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Fraud Indicators

The Division of Program Integrity (DPI) is responsible for reviewing allegations of waste, fraud, abuse, and mismanagement of NIH programs and activities, including the NIH Small Business Innovation Research (SBIR) and Small Business Technology (STTR) programs.  NIH SBIR/STTR programs have achieved great success and established valuable partnerships between public and private industry.  A recent National Research Council (NRC) study states that approximately 40 percent of NIH SBIR projects reach that marketplace, which NRC characterizes as an "impressive figure" that is "likely to rise significantly over time."​

Despite these successes, there is a risk that certain individuals may seek opportunities to misuse federal funds. To the extent that the NIH budget grows and available funding for SBIR/STTR programs increases commensurately, there is a greater opportunity to fulfill programmatic objectives of engaging small businesses in federal research and development and commercialization of technology, and, conversely, a heightened risk for potential misuse. 

The SBIR and STTR Policy Directives state that each agency that participates in the SBIR/STTR programs shall create and implement policies and procedures o prevent fraud, waste, and abuse in SBIR/STTR programs.  NIH, in partnership with the Department of Health and Human Services (HHS) Office of Inspector General and Operating Divisions (OPDIVS), developed this document to identify the following list of possible fraud risk indicators to consider when processing and administering SBIR and STTR grants and contracts.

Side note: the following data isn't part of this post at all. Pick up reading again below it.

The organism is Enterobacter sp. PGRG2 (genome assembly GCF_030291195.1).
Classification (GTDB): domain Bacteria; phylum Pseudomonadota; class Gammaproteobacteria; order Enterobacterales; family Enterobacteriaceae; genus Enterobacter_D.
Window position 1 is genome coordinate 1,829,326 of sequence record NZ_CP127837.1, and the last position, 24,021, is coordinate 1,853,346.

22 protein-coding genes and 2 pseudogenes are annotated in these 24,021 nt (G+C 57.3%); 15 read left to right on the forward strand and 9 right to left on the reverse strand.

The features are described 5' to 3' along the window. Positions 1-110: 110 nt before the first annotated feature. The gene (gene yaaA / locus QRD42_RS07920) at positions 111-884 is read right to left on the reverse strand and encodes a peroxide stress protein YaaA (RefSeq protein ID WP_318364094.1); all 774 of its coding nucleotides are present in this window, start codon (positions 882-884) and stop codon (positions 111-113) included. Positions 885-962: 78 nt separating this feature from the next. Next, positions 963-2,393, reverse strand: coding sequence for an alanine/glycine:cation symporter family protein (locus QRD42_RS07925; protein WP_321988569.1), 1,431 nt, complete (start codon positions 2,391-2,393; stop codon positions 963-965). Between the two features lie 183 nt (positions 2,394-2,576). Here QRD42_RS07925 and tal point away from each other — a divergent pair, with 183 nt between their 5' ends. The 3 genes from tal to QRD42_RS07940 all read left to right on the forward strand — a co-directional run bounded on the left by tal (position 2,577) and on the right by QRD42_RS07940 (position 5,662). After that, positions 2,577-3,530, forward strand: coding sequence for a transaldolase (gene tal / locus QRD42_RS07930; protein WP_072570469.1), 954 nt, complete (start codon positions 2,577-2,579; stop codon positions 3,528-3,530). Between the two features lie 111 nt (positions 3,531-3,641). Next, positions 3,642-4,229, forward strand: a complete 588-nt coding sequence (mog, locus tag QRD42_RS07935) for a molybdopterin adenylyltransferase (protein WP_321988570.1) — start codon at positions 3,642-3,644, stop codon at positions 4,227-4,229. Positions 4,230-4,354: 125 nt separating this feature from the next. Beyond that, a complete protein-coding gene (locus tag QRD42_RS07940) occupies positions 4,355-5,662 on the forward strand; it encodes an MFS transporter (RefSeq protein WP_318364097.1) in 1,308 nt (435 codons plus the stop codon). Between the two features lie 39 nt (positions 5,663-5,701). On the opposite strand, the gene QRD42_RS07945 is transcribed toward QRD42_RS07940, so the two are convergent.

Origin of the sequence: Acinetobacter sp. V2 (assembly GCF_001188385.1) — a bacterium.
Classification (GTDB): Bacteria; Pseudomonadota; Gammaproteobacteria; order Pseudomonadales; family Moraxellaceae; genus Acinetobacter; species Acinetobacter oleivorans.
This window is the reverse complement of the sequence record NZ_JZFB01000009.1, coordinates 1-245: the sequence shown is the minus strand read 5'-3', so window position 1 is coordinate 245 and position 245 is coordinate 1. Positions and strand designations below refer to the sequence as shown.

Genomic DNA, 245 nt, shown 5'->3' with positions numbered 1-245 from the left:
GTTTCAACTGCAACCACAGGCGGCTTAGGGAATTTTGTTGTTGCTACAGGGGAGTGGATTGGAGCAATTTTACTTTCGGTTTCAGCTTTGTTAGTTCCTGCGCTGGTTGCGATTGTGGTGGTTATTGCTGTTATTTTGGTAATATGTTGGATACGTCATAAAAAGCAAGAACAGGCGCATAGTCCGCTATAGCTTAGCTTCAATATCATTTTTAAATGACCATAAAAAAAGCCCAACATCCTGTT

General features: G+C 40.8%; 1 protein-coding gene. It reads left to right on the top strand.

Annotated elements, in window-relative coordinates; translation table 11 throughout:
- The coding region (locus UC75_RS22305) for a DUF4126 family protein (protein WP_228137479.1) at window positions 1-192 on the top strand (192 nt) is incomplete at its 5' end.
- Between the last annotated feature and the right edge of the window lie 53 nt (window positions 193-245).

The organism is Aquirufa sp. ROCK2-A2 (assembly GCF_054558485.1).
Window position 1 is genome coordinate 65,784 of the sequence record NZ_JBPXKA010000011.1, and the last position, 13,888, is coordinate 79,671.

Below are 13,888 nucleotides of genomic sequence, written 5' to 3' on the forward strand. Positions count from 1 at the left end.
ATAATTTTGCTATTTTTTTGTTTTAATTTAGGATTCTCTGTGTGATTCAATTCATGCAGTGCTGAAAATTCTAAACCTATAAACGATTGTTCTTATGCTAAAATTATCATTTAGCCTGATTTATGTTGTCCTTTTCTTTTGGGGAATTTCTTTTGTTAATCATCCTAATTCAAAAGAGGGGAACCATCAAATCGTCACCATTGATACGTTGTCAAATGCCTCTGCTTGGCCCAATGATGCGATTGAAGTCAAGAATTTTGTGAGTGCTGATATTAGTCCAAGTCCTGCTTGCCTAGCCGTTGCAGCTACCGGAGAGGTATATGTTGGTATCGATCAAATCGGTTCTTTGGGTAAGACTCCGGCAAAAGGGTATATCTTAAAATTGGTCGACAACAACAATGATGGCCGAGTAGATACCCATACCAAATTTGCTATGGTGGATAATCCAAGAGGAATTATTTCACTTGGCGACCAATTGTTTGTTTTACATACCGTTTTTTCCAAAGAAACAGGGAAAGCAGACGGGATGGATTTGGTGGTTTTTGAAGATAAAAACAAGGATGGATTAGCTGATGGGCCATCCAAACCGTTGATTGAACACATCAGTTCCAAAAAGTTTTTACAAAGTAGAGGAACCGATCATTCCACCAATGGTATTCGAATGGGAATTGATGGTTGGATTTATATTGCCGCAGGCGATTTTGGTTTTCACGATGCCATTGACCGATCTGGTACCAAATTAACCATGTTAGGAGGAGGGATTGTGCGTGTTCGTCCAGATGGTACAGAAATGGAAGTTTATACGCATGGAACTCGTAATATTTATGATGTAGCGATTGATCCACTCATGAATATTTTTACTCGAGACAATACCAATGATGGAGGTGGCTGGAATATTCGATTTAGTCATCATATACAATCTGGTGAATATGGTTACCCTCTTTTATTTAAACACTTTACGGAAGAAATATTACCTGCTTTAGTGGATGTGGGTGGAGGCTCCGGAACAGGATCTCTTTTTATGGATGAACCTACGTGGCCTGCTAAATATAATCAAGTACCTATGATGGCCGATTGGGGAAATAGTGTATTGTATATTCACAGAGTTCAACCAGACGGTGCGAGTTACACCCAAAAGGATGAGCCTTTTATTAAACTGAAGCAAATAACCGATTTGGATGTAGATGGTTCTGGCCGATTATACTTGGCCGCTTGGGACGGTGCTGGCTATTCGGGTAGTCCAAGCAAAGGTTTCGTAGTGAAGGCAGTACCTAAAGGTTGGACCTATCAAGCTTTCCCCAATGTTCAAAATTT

SBIR/STTR Fraud Indicators: Pre-Award:


  • Appearance of inflated pricing for salaries, consultants, or equipment.
  • Maintains eligibility requirements just below specified thresholds.
  • Principals have established multiple companies to obtain the same or similar funding.
  • Apparent or actual conflicts of interest with federal officials involved in making the award.
  • Failure to submit required application and award verification information, funding agreement certifications, or SBIR VCOC and Life Cycle certifications.
  • Small Business Concerns (SBCs)/principals that are on excluded parties list.
  • Evidence that the SBC is being used as a shell​
  • Consortium agreements with organizations that employ relatives of the SBC's principals.
  • SBC has no physical address or shares physical address with another business or personal residence.
  • No Internet presence or information obtained from internet searches contradicts information on application.
  • Multiple SBIR/STTR awards to a single SBC from a single agency, indicating potential improper relationships with or influence over the funding process.
  • Multiple SBIR/STTR awards to a single SBC from multiple agencies to maximize access to funds.
  • Multiple long-term (>2 years) awards.
  • PI employed by other companies or organizations and may not be primarily employed by applicant company.
  • SBC lacks internal controls or financial stability, has poor quality management systems; or has a poor history of managing federal awards.





Contacting DPI​

Division of Program Integrity

Director, Deborah Kearse,​

National Institutes of Health

O​ffice of Management Assessment

6705 Rockledge Drive, RK1 – RM 605-Q

Bethesda, MD 20892​

Phone: (301) 496-5586

Fax: (301) 480-1204


Want to know more about allegations?

DPI has the authority to conducts reviews using certain rules and acts.

Learn More About Allegations

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Last modified: 4/18/2022 12:18 PM